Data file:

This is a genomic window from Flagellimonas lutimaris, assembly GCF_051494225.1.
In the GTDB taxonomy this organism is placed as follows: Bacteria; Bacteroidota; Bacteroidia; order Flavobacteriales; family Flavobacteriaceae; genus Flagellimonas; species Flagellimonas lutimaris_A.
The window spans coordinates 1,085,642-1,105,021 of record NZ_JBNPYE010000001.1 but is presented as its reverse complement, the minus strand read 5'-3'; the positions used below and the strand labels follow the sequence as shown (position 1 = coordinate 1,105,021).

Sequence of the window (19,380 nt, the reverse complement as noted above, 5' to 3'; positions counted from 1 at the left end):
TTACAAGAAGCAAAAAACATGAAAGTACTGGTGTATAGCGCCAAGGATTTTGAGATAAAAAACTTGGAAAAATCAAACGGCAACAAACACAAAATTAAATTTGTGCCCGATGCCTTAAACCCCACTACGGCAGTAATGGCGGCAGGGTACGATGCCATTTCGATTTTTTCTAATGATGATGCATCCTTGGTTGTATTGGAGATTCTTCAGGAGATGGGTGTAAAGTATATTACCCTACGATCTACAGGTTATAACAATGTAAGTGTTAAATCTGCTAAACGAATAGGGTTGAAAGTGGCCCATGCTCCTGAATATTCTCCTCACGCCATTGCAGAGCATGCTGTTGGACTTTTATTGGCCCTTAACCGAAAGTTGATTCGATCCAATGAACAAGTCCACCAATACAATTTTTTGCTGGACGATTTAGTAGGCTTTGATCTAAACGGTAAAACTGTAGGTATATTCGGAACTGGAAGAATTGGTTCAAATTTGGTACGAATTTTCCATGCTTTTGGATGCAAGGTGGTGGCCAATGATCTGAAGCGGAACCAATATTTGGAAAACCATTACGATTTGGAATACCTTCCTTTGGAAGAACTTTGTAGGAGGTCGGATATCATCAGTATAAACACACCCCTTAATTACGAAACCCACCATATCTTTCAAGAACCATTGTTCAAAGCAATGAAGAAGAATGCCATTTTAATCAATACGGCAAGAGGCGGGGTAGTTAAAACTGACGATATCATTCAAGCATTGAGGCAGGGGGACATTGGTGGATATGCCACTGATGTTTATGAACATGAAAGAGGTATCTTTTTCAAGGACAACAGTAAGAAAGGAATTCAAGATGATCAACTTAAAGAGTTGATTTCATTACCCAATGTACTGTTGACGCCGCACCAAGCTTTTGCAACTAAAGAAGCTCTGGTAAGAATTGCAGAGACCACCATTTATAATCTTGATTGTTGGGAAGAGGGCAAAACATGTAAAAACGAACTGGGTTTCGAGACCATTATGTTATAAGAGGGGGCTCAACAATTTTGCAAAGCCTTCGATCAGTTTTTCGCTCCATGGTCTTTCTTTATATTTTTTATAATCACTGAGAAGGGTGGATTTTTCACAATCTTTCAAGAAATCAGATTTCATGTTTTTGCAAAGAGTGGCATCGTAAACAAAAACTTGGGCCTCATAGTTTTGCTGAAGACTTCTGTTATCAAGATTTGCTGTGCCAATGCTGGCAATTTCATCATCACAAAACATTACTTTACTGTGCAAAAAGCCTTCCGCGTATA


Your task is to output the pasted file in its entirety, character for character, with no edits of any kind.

This is a genomic window from Flagellimonas lutimaris, assembly GCF_051494225.1.
In the GTDB taxonomy this organism is placed as follows: Bacteria; Bacteroidota; Bacteroidia; order Flavobacteriales; family Flavobacteriaceae; genus Flagellimonas; species Flagellimonas lutimaris_A.
The window spans coordinates 1,085,642-1,105,021 of record NZ_JBNPYE010000001.1 but is presented as its reverse complement, the minus strand read 5'-3'; the positions used below and the strand labels follow the sequence as shown (position 1 = coordinate 1,105,021).

Sequence of the window (19,380 nt, the reverse complement as noted above, 5' to 3'; positions counted from 1 at the left end):
TTACAAGAAGCAAAAAACATGAAAGTACTGGTGTATAGCGCCAAGGATTTTGAGATAAAAAACTTGGAAAAATCAAACGGCAACAAACACAAAATTAAATTTGTGCCCGATGCCTTAAACCCCACTACGGCAGTAATGGCGGCAGGGTACGATGCCATTTCGATTTTTTCTAATGATGATGCATCCTTGGTTGTATTGGAGATTCTTCAGGAGATGGGTGTAAAGTATATTACCCTACGATCTACAGGTTATAACAATGTAAGTGTTAAATCTGCTAAACGAATAGGGTTGAAAGTGGCCCATGCTCCTGAATATTCTCCTCACGCCATTGCAGAGCATGCTGTTGGACTTTTATTGGCCCTTAACCGAAAGTTGATTCGATCCAATGAACAAGTCCACCAATACAATTTTTTGCTGGACGATTTAGTAGGCTTTGATCTAAACGGTAAAACTGTAGGTATATTCGGAACTGGAAGAATTGGTTCAAATTTGGTACGAATTTTCCATGCTTTTGGATGCAAGGTGGTGGCCAATGATCTGAAGCGGAACCAATATTTGGAAAACCATTACGATTTGGAATACCTTCCTTTGGAAGAACTTTGTAGGAGGTCGGATATCATCAGTATAAACACACCCCTTAATTACGAAACCCACCATATCTTTCAAGAACCATTGTTCAAAGCAATGAAGAAGAATGCCATTTTAATCAATACGGCAAGAGGCGGGGTAGTTAAAACTGACGATATCATTCAAGCATTGAGGCAGGGGGACATTGGTGGATATGCCACTGATGTTTATGAACATGAAAGAGGTATCTTTTTCAAGGACAACAGTAAGAAAGGAATTCAAGATGATCAACTTAAAGAGTTGATTTCATTACCCAATGTACTGTTGACGCCGCACCAAGCTTTTGCAACTAAAGAAGCTCTGGTAAGAATTGCAGAGACCACCATTTATAATCTTGATTGTTGGGAAGAGGGCAAAACATGTAAAAACGAACTGGGTTTCGAGACCATTATGTTATAAGAGGGGGCTCAACAATTTTGCAAAGCCTTCGATCAGTTTTTCGCTCCATGGTCTTTCTTTATATTTTTTATAATCACTGAGAAGGGTGGATTTTTCACAATCTTTCAAGAAATCAGATTTCATGTTTTTGCAAAGAGTGGCATCGTAAACAAAAACTTGGGCCTCATAGTTTTGCTGAAGACTTCTGTTATCAAGATTTGCTGTGCCAATGCTGGCAATTTCATCATCACAAAACATTACTTTACTGTGCAAAAAGCCTTCCGCGTATA